Historical records indicate that the belief in the supernatural world emerged in Europe as early 13th century. These harsh realities were commonly experienced in the villages that later spread to the colonial New England rural lands. During this period, the witchcraft was often associated with the use of a certain spiritual and supernatural powers to harm others in return for their loyalty. In 1692, Salem Witch Trials in the United States represented a unique history of Witch hunts to the entire world. This society decided to carry out unjustified accusations in order to stabilize fear and prevent the further spread of witchcraft. Their tales remind the society of their helpless past in the unjustified bars and the mysteries of the credentials used by these judges on their professional practice (Hunt 76).
Comparable tales of the ancient times narrate that these accusations lacked valid evidences and most the children’s testimonies were coerced by prosecutors and therapist in order to achieve their malice gains. In January 1692, a warrant of arrest was made on tree poor women who were accused of bewitching 11-year old Abigail Williams and Elizabeth Parries started experiencing uncontrollable violent contortions and screams. The three invalidly accused witches were brought before the court. These women convincingly tried to defend their rights and innocence thought the trials. Unfortunately, the court found them guilty without any clear evidence. Despite lack of valid evidence, the wheels of injustice were allowed to turn and grind these three poor women who were accused innocently. The hysteria continued to spread in these poor villages and to the rest of Massachusetts. Quite a number of other women were also accused and the wheels of the injustice continued grinding (Hunt 102).
In the ancient Salem before the 1692 killing of dozens of witches, people had put strong beliefs in the abilities of the witches. In order to defend the accusations, much paraphernalia was used. A witch cake of rye meal mixed with urine of the girls used to be fed to the dogs in order that the dog would portray similar symptoms the girls (Verlet). This ritual would allow the involvement of witchcraft by the girl who would then be subjected to the questioning of her abilities by the villagers in order to determine the source of her powers. Such an affliction of several girls was a representation of the witch crisis in the society and of the determinant of the entire cause of events in the society (Philip 2).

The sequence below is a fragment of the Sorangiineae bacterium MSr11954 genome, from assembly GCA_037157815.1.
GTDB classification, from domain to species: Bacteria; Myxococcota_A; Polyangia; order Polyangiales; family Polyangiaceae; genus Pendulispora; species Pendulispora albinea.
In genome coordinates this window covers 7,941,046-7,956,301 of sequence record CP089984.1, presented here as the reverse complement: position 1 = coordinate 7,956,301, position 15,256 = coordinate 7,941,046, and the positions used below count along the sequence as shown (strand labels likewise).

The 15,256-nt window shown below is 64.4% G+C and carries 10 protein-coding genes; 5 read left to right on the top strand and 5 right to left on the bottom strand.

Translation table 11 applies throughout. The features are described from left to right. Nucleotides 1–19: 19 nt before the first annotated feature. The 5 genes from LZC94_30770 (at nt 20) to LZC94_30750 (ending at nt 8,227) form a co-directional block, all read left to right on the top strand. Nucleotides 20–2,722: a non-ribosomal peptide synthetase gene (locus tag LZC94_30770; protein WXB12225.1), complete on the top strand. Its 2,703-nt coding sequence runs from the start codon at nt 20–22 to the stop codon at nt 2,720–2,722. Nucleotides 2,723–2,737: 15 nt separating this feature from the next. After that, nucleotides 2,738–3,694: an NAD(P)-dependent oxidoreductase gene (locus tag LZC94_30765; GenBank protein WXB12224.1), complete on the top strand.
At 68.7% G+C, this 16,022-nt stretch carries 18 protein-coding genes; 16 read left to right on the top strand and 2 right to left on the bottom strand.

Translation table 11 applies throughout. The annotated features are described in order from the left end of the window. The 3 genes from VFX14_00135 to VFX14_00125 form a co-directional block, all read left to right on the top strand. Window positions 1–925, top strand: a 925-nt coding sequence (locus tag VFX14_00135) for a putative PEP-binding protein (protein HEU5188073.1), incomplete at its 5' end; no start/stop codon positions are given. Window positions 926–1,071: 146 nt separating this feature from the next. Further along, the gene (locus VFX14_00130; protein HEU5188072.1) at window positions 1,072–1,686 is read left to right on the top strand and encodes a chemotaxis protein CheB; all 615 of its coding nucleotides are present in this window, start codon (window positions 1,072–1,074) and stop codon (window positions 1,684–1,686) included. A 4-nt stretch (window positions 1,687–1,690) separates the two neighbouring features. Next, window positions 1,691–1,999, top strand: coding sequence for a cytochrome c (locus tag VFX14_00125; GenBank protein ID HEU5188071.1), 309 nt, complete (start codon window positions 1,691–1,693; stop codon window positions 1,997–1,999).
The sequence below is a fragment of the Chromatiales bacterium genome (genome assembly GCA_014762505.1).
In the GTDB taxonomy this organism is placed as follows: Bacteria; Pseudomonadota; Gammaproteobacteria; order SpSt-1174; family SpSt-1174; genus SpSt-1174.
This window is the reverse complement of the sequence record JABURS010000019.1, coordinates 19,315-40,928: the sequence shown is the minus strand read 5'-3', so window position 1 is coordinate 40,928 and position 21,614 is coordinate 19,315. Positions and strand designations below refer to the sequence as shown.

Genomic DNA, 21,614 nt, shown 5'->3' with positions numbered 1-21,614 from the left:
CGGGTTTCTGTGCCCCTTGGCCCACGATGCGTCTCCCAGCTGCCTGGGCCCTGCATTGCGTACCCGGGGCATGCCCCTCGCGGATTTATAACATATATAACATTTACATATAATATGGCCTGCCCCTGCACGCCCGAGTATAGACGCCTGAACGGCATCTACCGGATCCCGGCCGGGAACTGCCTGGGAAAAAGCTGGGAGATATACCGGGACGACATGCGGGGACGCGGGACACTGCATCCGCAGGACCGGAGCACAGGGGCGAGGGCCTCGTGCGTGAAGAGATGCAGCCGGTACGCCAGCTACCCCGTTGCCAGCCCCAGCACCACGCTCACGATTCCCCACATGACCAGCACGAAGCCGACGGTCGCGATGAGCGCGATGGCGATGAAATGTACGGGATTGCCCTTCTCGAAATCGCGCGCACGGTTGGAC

Refuting the dubious value of these evidences, one of the respected ministers Cotton Mather warned on these Salem witch trials. Amid achieving an overwhelming public support, the governor Phillips dissolved these insensitive courts. Though the trials continued, its intensity reduced to higher levels and by the year 1693, the memorable governor pardoned and released all of the people that were accused of witchcraft changes from the prison. Later some years, the whole Massachusetts society realized the lost of track, they fasted, and Justice Samuel publicly apologized on the unlawful trials that were carried out by the court (Philip 2).
In conclusion, even though witch accusations, trials, and hysteria damage to these rural areas is still lingering and creating a vivid and painful legacy, it is time to check and ensure that such injustice practices are not repeated in today’s judicial system.
Hunt, Lynn, Thomas R. Martin, Barbara Rosenwein, and Bonnie G. Smith, The Making of the West: (Bedford/St Martin’s, Boston, 2013). Peoples and Cultures. A Concise History, volume 2 (since 1500). 4th edition pp. 1-388
Hunt, Lynn, Thomas R. Martin, Barbara Rosenwein, and Bonnie G. Smith, Sources of The Making of the West: Peoples and Cultures, Bedford/St Martin’s, Boston, 2012. Volume 2 (since 1500), 4th edition pp. 1-288
Matthew Hopkins and their familiars" or "The Witch Finder General." (2006) Woodcut created pre-1650.
Philip Terzian, PROVIDENCE J. "RECOVERED MEMORY CASES ARE TODAY'S WITCH HUNTS." The Salt Lake Tribune Jun 07 1995: 1-2. ProQuest. 17 May 2014.
Verlet, Melissa. "The Witch Hysteria." File last modified August 2012. Microsoft PowerPoint file.